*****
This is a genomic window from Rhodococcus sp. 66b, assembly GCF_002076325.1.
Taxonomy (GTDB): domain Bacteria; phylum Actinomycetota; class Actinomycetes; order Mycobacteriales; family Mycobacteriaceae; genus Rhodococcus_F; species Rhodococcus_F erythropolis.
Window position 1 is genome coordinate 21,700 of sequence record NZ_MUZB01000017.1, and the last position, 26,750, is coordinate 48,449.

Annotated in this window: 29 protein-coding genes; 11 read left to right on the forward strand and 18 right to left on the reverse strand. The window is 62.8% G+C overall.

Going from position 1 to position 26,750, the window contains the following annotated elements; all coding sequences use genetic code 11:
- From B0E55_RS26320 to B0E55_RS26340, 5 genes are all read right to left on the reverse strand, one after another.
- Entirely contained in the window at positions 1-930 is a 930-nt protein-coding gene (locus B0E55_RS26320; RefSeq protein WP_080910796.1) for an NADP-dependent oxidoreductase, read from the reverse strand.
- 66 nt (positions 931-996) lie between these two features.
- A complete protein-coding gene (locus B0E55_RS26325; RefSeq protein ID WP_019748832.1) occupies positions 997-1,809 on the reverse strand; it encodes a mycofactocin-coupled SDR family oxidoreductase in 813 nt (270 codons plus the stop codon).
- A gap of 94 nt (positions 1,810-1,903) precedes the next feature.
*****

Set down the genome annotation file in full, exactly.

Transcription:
This is a genomic window from Rhodococcus sp. 66b, assembly GCF_002076325.1.
Taxonomy (GTDB): domain Bacteria; phylum Actinomycetota; class Actinomycetes; order Mycobacteriales; family Mycobacteriaceae; genus Rhodococcus_F; species Rhodococcus_F erythropolis.
Window position 1 is genome coordinate 21,700 of sequence record NZ_MUZB01000017.1, and the last position, 26,750, is coordinate 48,449.

Annotated in this window: 29 protein-coding genes; 11 read left to right on the forward strand and 18 right to left on the reverse strand. The window is 62.8% G+C overall.

Going from position 1 to position 26,750, the window contains the following annotated elements; all coding sequences use genetic code 11:
- From B0E55_RS26320 to B0E55_RS26340, 5 genes are all read right to left on the reverse strand, one after another.
- Entirely contained in the window at positions 1-930 is a 930-nt protein-coding gene (locus B0E55_RS26320; RefSeq protein WP_080910796.1) for an NADP-dependent oxidoreductase, read from the reverse strand.
- 66 nt (positions 931-996) lie between these two features.
- A complete protein-coding gene (locus B0E55_RS26325; RefSeq protein ID WP_019748832.1) occupies positions 997-1,809 on the reverse strand; it encodes a mycofactocin-coupled SDR family oxidoreductase in 813 nt (270 codons plus the stop codon).
- A gap of 94 nt (positions 1,810-1,903) precedes the next feature.